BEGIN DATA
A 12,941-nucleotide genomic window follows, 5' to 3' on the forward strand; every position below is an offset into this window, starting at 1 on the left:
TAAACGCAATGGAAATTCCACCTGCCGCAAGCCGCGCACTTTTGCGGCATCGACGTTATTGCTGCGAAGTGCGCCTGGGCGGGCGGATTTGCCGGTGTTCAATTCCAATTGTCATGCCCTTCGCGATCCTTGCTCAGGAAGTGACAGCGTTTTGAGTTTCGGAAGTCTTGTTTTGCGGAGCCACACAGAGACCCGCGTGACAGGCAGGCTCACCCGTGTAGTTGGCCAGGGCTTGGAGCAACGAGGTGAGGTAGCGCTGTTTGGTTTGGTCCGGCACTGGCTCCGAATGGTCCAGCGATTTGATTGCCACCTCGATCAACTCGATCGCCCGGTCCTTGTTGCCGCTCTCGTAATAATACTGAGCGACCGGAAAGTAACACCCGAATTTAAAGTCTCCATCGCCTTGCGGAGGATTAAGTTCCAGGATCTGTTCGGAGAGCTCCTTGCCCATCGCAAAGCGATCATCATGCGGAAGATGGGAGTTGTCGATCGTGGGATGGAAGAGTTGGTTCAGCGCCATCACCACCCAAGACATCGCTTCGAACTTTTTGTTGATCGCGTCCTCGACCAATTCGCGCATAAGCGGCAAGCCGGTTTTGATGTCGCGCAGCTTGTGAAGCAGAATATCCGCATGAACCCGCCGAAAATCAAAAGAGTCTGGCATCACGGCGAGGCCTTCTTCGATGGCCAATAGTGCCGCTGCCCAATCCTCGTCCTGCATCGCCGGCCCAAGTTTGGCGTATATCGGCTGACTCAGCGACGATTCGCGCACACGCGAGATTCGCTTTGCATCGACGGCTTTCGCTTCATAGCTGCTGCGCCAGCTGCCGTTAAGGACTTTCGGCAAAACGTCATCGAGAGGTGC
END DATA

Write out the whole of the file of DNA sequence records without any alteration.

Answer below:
A 12,941-nucleotide genomic window follows, 5' to 3' on the forward strand; every position below is an offset into this window, starting at 1 on the left:
TAAACGCAATGGAAATTCCACCTGCCGCAAGCCGCGCACTTTTGCGGCATCGACGTTATTGCTGCGAAGTGCGCCTGGGCGGGCGGATTTGCCGGTGTTCAATTCCAATTGTCATGCCCTTCGCGATCCTTGCTCAGGAAGTGACAGCGTTTTGAGTTTCGGAAGTCTTGTTTTGCGGAGCCACACAGAGACCCGCGTGACAGGCAGGCTCACCCGTGTAGTTGGCCAGGGCTTGGAGCAACGAGGTGAGGTAGCGCTGTTTGGTTTGGTCCGGCACTGGCTCCGAATGGTCCAGCGATTTGATTGCCACCTCGATCAACTCGATCGCCCGGTCCTTGTTGCCGCTCTCGTAATAATACTGAGCGACCGGAAAGTAACACCCGAATTTAAAGTCTCCATCGCCTTGCGGAGGATTAAGTTCCAGGATCTGTTCGGAGAGCTCCTTGCCCATCGCAAAGCGATCATCATGCGGAAGATGGGAGTTGTCGATCGTGGGATGGAAGAGTTGGTTCAGCGCCATCACCACCCAAGACATCGCTTCGAACTTTTTGTTGATCGCGTCCTCGACCAATTCGCGCATAAGCGGCAAGCCGGTTTTGATGTCGCGCAGCTTGTGAAGCAGAATATCCGCATGAACCCGCCGAAAATCAAAAGAGTCTGGCATCACGGCGAGGCCTTCTTCGATGGCCAATAGTGCCGCTGCCCAATCCTCGTCCTGCATCGCCGGCCCAAGTTTGGCGTATATCGGCTGACTCAGCGACGATTCGCGCACACGCGAGATTCGCTTTGCATCGACGGCTTTCGCTTCATAGCTGCTGCGCCAGCTGCCGTTAAGGACTTTCGGCAAAACGTCATCGAGAGGTGC